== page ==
Doucet said the company is working to bring down the price of the AN-100. A price in the $300 range would be necessary before it becomes practical for the residential market, he said. That probably is about a year away.
Early adopters of the technology are municipalities that want to offer it as a utility, and wireless-service providers carving out niches for themselves in hard-to-reach areas not addressed by traditional ISPs and carriers.
Traditional wireline telecom and Internet service providers probably will follow in a second phase of adoption, said Greg Richardson, mobility practice director for Siemens Business Services, a subsidiary of Siemens Corp. He said providers can divide the service into T1-sized channels and offer them to business and enterprises.
Richardson expects to see interoperability standards create a sharp uptick in demand for WiMAX.
'The Internet has outgrown dialup,' he said, and DSL, cable and fiber connections to the home have failed to satisfy the demand for big residential pipes.
How quickly we can expect to see the results of that uptick in the United States is hard to say.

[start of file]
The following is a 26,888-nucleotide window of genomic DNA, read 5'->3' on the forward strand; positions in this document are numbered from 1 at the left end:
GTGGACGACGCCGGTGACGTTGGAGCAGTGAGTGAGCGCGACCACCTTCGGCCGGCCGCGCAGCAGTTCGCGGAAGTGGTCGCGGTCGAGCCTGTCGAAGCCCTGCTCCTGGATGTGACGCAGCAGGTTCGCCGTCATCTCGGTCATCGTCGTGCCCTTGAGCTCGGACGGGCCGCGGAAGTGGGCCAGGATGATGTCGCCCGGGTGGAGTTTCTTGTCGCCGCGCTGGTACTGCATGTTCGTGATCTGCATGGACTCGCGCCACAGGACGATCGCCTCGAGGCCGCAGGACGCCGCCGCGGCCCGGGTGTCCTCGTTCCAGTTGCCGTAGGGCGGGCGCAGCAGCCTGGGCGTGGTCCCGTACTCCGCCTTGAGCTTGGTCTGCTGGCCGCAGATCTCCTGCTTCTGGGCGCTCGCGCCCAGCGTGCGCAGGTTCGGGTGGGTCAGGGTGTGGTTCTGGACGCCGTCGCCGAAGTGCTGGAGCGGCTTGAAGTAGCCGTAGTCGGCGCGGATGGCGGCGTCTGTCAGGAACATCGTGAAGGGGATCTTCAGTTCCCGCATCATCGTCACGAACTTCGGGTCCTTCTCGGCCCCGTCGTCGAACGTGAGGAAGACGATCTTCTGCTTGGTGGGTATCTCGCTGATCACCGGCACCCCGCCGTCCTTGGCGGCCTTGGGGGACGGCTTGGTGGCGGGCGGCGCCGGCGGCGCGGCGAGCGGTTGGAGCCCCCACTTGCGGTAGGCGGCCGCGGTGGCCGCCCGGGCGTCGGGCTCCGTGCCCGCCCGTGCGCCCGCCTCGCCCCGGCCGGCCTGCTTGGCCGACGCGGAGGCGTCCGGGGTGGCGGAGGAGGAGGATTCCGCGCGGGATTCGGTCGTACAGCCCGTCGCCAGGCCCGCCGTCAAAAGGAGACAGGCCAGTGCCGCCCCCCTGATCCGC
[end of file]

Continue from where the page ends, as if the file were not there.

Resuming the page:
'There is an art in wireless, and sometimes not as much science as you would like,' Richardson said. Good wireless connections require close attention to radio frequency profiles at each end when installing equipment.
The lower frequency spectrums now being used in 802.16 products are mainly for outdoor installations, because they do not have the good penetration needed for interior uses. They provide non-line-of-sight connections, which eases some of the difficulties in setting up base stations.
Redline improves the AN-100's reliability by using orthogonal frequency division modulation, which breaks up each channel into multiple small carrier waves. Data flows are repeated for redundancy.
'We take the hit up front,' Doucet said, reducing usable bandwidth from 72 to 50Mbps in exchange for reliability.
Most 802.16 installations so far have been overseas. Aperto has its transmitters in 45 countries. Alvarion's BreezeMAX access node has six customers so far, in Central Asia and Europe.
Foreign adoption is partly because amortization rules make network investments less attractive now in this country, O'Neal said. Uncertainty about spectrum allocation in the bands used by WiMAX also is slowing adoption here, he said. U.S. carriers and service providers are in testing phases, 'waiting to be impressed.'
Alvarion, Redline and Aperto all have great hopes for a federal WiMAX market. WANs and MANs for office campuses and military bases would be ideal applications, they say. But like most of the U.S. market, the feds are in a testing, not an adopting, stage.
'I think they will go there ultimately, but vendors aren't holding their breath,' O'Neal said.
Federal customers are interested in off-the-shelf products and services, he said, and carriers are waiting for certified interoperability before adding WiMAX to their shelves.
William Jackson is a Maryland-based freelance writer.